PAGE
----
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Clin Ophthalmol. 2010; 4: 365–368.
Published online 2010 April 26.
PMCID: PMC2861945

Triamcinolone acetonide for rare ocular manifestations of pemphigus vulgaris: a case report


We present an interesting case of pemphigus vulgaris with severe and rare eye manifestations. An old lady with systemic and ocular manifestations of pemphigus vulgaris was treated with systemic corticosteroids and immunosuppressants, with no effect. Subconjunctival injection of triamcinolone acetate reduced the ocular signs and led to gradual reduction of the systemic medications.

Keywords: pemphigus vulgaris, ocular manifestations, triamcinolone acetate


Pemphigus vulgaris (PV) is an uncommon (0.5–3.2 cases per 100,000), potentially life-threatening (5%–15%), autoimmune bullous mucocutaneous disease,1 which can rarely affect the eyes. Autoantibodies are formed against desmoglein, the “glue” that attaches adjacent epidermal cells. When autoantibodies attack desmogleins, the cells become separated from each other, a phenomenon called acantholysis. This causes blisters and erosions.2,3

We present a case of a patient with ocular manifestations of PV resistant to systemic and topical medication, which was successfully treated with subconjunctival injections of triamcinolone acetonide (TA).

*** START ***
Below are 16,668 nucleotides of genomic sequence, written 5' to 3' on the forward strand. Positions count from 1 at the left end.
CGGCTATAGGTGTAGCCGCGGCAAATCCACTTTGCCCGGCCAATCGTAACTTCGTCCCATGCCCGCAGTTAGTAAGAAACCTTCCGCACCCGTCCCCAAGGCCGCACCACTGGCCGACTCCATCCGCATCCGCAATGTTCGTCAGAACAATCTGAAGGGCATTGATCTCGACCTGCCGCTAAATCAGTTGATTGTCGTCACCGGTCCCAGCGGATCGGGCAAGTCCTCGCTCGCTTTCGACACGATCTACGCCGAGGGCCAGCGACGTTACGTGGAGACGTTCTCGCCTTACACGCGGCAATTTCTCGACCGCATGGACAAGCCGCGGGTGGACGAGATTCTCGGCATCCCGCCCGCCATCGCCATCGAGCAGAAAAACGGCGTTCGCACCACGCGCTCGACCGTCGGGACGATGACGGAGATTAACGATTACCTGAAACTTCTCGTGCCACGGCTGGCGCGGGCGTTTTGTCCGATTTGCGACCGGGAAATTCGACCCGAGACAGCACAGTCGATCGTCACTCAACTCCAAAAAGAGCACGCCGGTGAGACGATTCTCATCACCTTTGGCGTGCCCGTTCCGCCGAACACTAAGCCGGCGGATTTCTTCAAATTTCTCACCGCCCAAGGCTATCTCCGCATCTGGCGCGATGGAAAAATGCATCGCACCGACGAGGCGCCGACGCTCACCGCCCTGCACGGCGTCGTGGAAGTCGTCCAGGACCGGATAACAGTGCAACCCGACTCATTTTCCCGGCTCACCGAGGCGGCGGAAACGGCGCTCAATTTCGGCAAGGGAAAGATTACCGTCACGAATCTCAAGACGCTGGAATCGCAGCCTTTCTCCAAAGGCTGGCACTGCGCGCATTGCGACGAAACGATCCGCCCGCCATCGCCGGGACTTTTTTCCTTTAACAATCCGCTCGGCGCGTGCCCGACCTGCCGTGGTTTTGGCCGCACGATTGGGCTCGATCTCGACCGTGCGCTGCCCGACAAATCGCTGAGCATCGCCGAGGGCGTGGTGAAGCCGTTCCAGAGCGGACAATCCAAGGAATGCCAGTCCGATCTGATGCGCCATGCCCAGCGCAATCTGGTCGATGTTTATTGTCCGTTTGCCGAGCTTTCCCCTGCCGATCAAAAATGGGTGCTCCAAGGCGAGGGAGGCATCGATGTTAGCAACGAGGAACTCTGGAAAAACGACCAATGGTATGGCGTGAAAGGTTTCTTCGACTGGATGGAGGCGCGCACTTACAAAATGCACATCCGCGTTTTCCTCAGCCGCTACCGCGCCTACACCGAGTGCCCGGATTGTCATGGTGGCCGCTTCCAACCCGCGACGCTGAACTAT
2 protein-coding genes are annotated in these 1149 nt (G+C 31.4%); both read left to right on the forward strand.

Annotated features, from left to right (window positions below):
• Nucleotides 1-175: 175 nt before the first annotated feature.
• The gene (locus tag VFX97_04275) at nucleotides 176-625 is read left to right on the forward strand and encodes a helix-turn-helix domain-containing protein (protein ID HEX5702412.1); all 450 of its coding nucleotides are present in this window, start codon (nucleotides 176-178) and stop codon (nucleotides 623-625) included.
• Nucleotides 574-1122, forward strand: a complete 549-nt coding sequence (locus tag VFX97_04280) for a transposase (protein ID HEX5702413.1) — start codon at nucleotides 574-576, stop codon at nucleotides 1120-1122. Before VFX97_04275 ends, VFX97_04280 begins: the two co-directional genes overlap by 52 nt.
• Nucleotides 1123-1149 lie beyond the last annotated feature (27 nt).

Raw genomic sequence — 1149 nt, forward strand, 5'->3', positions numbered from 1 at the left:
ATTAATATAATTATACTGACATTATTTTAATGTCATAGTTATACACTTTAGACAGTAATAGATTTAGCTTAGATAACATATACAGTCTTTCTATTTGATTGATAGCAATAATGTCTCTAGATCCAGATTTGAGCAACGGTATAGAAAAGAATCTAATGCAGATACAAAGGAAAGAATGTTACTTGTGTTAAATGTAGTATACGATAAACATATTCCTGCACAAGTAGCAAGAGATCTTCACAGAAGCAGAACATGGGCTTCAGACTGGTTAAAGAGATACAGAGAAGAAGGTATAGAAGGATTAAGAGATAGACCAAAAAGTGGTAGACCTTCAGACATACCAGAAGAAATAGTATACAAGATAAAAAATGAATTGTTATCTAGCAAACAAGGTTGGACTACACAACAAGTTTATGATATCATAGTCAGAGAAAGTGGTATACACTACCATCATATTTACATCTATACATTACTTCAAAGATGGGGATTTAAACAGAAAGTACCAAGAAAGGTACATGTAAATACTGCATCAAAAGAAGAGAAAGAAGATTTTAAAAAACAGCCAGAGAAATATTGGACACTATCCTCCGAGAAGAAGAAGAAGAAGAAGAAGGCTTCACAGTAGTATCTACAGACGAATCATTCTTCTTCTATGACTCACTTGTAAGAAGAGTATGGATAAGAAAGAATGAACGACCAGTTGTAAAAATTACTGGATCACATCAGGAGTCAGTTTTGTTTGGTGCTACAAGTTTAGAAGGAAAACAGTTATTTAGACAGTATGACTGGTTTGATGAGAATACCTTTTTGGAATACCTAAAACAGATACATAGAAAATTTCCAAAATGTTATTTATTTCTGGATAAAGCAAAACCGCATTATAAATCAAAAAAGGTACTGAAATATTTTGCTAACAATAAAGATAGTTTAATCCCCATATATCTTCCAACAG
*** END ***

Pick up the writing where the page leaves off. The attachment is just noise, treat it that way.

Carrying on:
Case report

A 76-year-old woman, suffering from PV, was referred to our department due to acute onset of intense burning and foreign body sensation in her right eye, despite her treatment with systemic methylprednisolone 15 mg/day and azathioprine 100 mg/day due to PV. PV was diagnosed clinically and by performing (a) histopathology from the edge of a blister, (b) direct immunofluorescence (DIF) on normal-appearing perilesional skin, and (c) indirect immunofluorescence (IDIF). Acantholytic cells were found in a Tzanck smear, taken from the base of an erosion, which helped to differentiate PV from pemphigus foliaceous.

Her best corrected visual acuity was 6/9 bilaterally. Slitlamp examination revealed pronounced conjunctival hyperaemia, mucus secretions, ulcerative erosions involving the palpebral conjunctiva at the right lower eyelid margin (Figure 1) and punctate corneal epithelial erosions involving the inferior part of the cornea of the same eye. Schirmer’s test without anesthetic was markedly reduced (3 mm) as well as the tear break up time (BUT) (3 seconds).